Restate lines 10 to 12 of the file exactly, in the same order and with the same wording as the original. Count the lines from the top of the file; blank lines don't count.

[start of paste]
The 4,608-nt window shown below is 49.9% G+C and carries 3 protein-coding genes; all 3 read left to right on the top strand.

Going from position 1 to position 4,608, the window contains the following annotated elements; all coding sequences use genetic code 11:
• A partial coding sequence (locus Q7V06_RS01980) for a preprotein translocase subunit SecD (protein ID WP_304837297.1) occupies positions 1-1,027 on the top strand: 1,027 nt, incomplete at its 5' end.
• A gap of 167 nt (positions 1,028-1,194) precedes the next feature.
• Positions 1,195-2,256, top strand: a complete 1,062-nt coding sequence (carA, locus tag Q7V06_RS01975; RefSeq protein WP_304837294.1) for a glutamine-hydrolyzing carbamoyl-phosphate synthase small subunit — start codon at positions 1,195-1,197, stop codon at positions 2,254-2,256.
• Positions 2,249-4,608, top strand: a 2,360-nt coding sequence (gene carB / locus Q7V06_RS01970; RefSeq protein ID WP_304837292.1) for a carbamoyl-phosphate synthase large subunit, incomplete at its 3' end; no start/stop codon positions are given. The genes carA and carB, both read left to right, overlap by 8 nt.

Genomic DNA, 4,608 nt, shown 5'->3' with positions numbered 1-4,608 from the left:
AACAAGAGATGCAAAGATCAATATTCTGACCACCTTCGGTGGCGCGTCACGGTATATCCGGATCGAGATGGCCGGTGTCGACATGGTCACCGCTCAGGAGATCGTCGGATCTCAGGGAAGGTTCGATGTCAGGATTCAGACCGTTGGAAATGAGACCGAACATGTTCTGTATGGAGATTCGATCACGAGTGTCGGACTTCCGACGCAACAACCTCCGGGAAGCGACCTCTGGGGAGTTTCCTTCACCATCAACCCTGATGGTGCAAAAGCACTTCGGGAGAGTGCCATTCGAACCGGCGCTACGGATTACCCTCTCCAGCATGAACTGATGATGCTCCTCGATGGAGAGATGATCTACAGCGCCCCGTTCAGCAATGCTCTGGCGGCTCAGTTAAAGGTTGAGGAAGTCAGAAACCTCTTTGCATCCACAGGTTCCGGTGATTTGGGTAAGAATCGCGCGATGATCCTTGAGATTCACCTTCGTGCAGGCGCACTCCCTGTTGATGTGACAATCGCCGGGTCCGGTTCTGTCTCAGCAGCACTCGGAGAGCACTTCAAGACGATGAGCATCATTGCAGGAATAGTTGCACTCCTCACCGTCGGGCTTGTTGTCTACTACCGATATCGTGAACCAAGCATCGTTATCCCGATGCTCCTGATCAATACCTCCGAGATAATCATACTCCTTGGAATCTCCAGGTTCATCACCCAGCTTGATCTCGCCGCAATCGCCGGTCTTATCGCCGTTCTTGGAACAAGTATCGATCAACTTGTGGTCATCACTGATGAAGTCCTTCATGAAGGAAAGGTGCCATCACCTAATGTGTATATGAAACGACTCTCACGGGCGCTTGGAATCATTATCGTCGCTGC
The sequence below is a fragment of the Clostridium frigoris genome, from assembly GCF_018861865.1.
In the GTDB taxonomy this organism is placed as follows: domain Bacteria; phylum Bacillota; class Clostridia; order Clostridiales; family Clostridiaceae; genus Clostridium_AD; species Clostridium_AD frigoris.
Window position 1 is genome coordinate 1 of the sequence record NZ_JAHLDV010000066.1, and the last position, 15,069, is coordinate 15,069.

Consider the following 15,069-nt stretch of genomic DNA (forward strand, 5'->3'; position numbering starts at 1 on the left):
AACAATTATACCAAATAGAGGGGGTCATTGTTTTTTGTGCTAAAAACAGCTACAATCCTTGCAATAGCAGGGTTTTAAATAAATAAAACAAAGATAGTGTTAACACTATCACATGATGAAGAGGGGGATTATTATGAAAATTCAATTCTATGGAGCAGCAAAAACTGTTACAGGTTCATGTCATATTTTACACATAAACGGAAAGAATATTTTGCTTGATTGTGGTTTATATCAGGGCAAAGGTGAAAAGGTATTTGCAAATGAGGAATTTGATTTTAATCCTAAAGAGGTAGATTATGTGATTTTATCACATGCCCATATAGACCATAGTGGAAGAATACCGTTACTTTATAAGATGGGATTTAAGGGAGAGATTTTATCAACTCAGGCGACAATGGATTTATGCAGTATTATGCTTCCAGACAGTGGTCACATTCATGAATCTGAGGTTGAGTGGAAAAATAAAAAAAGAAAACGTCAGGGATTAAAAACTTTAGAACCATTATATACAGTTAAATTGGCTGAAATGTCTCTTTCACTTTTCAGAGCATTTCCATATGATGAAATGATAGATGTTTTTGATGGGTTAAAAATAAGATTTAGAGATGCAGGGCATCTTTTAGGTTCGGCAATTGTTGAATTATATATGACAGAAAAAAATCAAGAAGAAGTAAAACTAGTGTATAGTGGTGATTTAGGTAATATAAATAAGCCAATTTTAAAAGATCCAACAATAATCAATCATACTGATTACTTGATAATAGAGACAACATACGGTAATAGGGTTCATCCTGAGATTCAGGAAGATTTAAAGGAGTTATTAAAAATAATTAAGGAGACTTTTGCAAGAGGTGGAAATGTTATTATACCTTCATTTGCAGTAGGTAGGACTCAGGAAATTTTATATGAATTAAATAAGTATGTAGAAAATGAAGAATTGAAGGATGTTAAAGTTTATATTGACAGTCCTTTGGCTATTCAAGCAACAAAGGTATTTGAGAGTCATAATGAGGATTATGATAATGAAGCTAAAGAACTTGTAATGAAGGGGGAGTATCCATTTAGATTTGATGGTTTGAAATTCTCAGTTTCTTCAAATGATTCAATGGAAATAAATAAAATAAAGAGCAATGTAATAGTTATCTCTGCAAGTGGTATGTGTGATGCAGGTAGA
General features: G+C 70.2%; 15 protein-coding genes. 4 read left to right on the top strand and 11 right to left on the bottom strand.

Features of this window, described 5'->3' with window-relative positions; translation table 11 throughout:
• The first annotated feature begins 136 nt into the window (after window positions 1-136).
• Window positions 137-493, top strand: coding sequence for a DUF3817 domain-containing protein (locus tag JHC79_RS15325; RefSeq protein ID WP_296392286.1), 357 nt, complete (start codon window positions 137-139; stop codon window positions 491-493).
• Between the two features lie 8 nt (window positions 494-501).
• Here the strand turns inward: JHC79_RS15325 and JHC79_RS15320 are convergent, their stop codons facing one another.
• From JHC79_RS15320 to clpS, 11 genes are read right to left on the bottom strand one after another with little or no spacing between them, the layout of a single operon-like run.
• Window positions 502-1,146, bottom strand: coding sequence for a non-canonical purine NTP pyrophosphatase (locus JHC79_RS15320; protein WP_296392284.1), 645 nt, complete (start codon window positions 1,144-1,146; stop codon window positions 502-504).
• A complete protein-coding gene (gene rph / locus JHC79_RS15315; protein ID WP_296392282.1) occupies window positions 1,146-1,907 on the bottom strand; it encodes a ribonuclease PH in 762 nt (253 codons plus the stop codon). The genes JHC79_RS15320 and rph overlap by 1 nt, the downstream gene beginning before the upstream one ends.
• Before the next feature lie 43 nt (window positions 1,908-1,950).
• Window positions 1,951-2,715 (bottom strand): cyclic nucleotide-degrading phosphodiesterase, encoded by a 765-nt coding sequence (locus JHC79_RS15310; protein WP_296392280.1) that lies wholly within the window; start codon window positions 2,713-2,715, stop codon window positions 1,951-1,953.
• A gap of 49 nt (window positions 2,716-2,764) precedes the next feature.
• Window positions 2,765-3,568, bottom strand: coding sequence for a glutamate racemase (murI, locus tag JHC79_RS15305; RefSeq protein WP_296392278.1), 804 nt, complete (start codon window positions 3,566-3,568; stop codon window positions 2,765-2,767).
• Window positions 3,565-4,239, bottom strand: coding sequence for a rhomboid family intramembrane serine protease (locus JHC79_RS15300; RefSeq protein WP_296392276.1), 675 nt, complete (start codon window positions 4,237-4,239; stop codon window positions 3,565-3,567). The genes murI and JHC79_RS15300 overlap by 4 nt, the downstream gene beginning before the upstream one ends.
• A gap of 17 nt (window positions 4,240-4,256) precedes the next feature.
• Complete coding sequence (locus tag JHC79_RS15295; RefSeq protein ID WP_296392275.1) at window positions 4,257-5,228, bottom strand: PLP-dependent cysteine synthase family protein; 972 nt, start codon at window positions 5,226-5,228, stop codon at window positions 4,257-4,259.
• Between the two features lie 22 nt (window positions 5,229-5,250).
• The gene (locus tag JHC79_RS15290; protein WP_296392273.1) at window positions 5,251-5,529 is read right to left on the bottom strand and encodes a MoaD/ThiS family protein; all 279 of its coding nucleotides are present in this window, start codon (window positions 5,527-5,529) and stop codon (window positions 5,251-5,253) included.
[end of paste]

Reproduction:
In the GTDB taxonomy this organism is placed as follows: domain Bacteria; phylum Bacillota; class Clostridia; order Clostridiales; family Clostridiaceae; genus Clostridium_AD; species Clostridium_AD frigoris.
Window position 1 is genome coordinate 1 of the sequence record NZ_JAHLDV010000066.1, and the last position, 15,069, is coordinate 15,069.

Consider the following 15,069-nt stretch of genomic DNA (forward strand, 5'->3'; position numbering starts at 1 on the left):